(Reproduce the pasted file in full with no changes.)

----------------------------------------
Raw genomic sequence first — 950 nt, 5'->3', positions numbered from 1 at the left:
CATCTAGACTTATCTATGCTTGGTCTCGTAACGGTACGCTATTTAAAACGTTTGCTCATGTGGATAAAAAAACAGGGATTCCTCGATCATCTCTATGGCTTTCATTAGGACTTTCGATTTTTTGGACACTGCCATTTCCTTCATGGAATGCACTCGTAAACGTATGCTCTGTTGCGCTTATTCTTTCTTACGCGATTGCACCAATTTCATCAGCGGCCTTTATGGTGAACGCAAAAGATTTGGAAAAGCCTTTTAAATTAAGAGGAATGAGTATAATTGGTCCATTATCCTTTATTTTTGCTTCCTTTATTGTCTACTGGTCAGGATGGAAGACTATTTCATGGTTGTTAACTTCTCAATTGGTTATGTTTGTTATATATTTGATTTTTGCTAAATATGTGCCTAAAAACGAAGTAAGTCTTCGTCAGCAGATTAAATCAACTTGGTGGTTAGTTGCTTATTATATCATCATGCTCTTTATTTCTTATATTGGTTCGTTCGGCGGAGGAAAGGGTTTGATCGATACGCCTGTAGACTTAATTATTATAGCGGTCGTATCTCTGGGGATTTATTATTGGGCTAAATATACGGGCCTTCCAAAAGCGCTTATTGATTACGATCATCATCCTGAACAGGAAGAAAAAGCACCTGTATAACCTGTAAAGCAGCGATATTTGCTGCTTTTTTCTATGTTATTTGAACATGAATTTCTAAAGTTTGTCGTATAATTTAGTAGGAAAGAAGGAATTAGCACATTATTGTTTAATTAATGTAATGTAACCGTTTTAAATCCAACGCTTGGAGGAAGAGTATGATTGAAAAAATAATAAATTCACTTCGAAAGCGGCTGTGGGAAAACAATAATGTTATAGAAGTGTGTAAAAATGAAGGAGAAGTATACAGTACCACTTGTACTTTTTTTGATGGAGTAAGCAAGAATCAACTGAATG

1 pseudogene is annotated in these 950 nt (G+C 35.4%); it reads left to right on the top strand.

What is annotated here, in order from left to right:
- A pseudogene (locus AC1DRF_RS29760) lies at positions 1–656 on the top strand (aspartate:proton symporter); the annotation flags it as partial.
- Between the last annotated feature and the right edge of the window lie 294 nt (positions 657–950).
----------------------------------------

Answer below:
Raw genomic sequence first — 950 nt, 5'->3', positions numbered from 1 at the left:
CATCTAGACTTATCTATGCTTGGTCTCGTAACGGTACGCTATTTAAAACGTTTGCTCATGTGGATAAAAAAACAGGGATTCCTCGATCATCTCTATGGCTTTCATTAGGACTTTCGATTTTTTGGACACTGCCATTTCCTTCATGGAATGCACTCGTAAACGTATGCTCTGTTGCGCTTATTCTTTCTTACGCGATTGCACCAATTTCATCAGCGGCCTTTATGGTGAACGCAAAAGATTTGGAAAAGCCTTTTAAATTAAGAGGAATGAGTATAATTGGTCCATTATCCTTTATTTTTGCTTCCTTTATTGTCTACTGGTCAGGATGGAAGACTATTTCATGGTTGTTAACTTCTCAATTGGTTATGTTTGTTATATATTTGATTTTTGCTAAATATGTGCCTAAAAACGAAGTAAGTCTTCGTCAGCAGATTAAATCAACTTGGTGGTTAGTTGCTTATTATATCATCATGCTCTTTATTTCTTATATTGGTTCGTTCGGCGGAGGAAAGGGTTTGATCGATACGCCTGTAGACTTAATTATTATAGCGGTCGTATCTCTGGGGATTTATTATTGGGCTAAATATACGGGCCTTCCAAAAGCGCTTATTGATTACGATCATCATCCTGAACAGGAAGAAAAAGCACCTGTATAACCTGTAAAGCAGCGATATTTGCTGCTTTTTTCTATGTTATTTGAACATGAATTTCTAAAGTTTGTCGTATAATTTAGTAGGAAAGAAGGAATTAGCACATTATTGTTTAATTAATGTAATGTAACCGTTTTAAATCCAACGCTTGGAGGAAGAGTATGATTGAAAAAATAATAAATTCACTTCGAAAGCGGCTGTGGGAAAACAATAATGTTATAGAAGTGTGTAAAAATGAAGGAGAAGTATACAGTACCACTTGTACTTTTTTTGATGGAGTAAGCAAGAATCAACTGAATG

1 pseudogene is annotated in these 950 nt (G+C 35.4%); it reads left to right on the top strand.

What is annotated here, in order from left to right:
- A pseudogene (locus AC1DRF_RS29760) lies at positions 1–656 on the top strand (aspartate:proton symporter); the annotation flags it as partial.
- Between the last annotated feature and the right edge of the window lie 294 nt (positions 657–950).